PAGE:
Wednesday, August 25, 2010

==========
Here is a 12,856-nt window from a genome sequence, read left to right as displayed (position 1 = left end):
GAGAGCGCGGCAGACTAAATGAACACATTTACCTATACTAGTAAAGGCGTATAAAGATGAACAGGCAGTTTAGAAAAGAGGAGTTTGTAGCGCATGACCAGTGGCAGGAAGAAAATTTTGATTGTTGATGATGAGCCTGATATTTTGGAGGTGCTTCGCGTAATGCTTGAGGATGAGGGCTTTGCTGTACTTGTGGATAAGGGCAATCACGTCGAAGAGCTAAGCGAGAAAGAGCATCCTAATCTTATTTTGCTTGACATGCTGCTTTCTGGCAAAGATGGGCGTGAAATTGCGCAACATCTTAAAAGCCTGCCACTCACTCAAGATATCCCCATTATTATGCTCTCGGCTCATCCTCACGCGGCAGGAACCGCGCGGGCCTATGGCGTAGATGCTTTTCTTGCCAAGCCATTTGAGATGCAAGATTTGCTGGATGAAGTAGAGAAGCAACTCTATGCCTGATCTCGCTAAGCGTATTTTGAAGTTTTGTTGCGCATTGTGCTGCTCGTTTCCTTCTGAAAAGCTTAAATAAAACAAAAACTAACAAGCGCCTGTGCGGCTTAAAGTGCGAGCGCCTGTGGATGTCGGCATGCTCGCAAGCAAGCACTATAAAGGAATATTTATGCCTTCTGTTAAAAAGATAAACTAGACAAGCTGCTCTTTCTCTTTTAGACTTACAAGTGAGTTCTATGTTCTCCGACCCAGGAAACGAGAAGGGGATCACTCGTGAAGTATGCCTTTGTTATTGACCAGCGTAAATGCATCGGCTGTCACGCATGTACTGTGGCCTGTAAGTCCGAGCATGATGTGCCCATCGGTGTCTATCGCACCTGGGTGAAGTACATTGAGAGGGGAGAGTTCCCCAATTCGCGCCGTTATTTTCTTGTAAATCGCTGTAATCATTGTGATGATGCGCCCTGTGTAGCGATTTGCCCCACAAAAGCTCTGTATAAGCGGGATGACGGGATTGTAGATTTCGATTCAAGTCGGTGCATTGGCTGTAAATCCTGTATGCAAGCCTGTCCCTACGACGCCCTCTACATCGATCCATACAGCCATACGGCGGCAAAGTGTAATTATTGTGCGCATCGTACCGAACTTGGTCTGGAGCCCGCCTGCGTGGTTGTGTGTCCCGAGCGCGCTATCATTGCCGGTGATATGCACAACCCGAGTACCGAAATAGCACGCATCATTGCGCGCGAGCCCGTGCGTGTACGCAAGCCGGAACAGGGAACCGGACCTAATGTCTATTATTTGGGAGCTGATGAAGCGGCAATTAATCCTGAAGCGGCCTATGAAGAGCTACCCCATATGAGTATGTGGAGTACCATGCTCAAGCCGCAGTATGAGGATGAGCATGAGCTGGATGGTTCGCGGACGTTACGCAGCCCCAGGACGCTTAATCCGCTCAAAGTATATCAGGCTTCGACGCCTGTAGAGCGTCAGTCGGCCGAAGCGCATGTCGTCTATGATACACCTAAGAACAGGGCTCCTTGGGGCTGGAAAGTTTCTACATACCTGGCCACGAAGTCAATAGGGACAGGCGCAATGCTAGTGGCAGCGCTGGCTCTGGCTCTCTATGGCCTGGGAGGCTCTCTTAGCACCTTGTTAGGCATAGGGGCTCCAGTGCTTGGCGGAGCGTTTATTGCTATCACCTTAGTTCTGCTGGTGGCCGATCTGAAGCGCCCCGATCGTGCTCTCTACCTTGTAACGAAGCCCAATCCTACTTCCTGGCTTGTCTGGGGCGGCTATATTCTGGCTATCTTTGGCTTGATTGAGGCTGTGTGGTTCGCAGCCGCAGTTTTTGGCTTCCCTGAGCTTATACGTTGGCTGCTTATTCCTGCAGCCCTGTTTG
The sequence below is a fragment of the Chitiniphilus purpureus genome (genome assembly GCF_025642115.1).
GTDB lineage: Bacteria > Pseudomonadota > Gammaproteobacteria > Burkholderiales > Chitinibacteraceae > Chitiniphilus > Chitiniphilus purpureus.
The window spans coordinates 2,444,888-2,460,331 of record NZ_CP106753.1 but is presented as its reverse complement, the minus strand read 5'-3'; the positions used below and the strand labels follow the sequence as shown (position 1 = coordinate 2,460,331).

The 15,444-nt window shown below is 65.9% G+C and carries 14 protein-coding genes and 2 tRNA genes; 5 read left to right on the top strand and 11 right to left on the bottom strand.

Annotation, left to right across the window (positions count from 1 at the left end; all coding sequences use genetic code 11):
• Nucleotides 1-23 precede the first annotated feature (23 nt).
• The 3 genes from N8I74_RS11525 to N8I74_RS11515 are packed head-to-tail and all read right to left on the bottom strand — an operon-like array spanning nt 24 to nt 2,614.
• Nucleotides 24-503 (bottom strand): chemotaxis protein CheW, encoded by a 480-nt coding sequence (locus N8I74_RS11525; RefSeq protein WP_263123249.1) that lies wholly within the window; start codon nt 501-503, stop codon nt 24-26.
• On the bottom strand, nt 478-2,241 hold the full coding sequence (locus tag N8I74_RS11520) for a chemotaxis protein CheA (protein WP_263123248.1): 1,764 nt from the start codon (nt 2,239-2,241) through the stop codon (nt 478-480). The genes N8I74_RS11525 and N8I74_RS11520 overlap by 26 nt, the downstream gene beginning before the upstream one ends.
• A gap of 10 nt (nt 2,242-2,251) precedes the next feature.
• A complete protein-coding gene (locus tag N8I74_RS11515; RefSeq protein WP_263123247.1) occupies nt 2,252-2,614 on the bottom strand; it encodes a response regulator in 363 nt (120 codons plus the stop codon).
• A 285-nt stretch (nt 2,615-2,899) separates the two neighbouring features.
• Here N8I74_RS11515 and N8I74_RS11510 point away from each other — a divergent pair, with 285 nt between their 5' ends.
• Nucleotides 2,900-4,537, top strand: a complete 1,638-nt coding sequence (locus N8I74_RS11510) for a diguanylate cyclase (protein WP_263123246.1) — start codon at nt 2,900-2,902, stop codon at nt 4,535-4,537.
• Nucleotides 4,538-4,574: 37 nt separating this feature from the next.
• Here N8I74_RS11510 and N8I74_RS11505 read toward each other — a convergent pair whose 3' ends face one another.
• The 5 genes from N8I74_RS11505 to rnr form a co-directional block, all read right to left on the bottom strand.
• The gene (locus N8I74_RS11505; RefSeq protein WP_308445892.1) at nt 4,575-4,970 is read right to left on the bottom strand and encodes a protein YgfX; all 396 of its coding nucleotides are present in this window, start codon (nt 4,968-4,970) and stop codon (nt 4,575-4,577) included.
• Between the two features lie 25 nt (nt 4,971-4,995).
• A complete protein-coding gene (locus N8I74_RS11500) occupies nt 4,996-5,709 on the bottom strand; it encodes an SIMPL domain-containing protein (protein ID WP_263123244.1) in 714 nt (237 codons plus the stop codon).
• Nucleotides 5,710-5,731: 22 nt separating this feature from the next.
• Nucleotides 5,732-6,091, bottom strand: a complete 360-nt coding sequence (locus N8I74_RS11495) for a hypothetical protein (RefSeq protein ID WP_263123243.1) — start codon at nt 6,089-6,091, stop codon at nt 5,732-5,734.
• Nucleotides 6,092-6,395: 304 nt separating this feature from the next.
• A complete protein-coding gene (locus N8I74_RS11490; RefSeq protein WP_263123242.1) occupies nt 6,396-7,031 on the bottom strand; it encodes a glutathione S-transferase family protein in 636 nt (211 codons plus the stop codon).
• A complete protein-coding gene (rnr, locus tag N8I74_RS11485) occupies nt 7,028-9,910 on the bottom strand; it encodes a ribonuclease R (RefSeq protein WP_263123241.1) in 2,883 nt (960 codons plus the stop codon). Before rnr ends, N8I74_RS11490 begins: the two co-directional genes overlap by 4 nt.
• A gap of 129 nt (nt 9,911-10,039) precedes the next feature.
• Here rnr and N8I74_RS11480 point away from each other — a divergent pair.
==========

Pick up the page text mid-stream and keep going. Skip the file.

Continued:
Bich Minh Nguyen's Stealing Buddha's Dinner is a very nice memoir of one Vietnamese girl's experience growing up as a refugee immigrant in Grand Rapids, Michigan; her family's hurried escape from Vietnam as the communists won; and her view of life as an outsider within American society (mostly school), as well as her role in an unusual family. It is a sad story, in many ways, especially as the truth of her family in revealed and the pain that can be inflicted by intolerance. Food is a unifying theme throughout the story (and also literature). My favorite members of the family are her grandmother Noi (serene, loving, unperturbable, devout) and, oddly enough, her stepmother Rosa (who reminded me much of my mother, with a slightly more activist bent, who seemed to keep that family together, and deserved more creidt and love [at least from my perspective]). Some of the author's troubles resulted from the kind of person she was: shy, studious, middle child, self-critical. Much of her story resonated for me, as I was not an immigrant (although my mother came from Ukraine when she was about sixteen) and I didn't look ethnically different than most of my classmates, but because many of her feelings are universal. Her story made me think about my family who were caught in the post WWII diaspora, some of whom made it to America, many of whom I have never met or only barely met when I was very little. (I also have a large family on my Dad's side that I didn't even know about until a few years back, and I have never met, but that's another story). Although my childhood was roughly a year before her's, I still connected to the cultural landmarks she mentions (music, tv shows). But I felt that she was truly blessed to be raised by members of her family and near people of similar background---my ex-wife is Vietnamese, but she was orphaned (and adopted at age 2 by a white family in northeastern South Carolina) and grew up with few connections to Vietnamese culture, but she experienced many of the struggles and challenges of being different (or being treated as different). Of course, every person's experience is different, no matter their background, and growing up is a challenge for most of us, but it is interesting to see how others dealth with their worlds, or remembered how they did so. This is a good addition to the growing body of literature of the immigrant experience.

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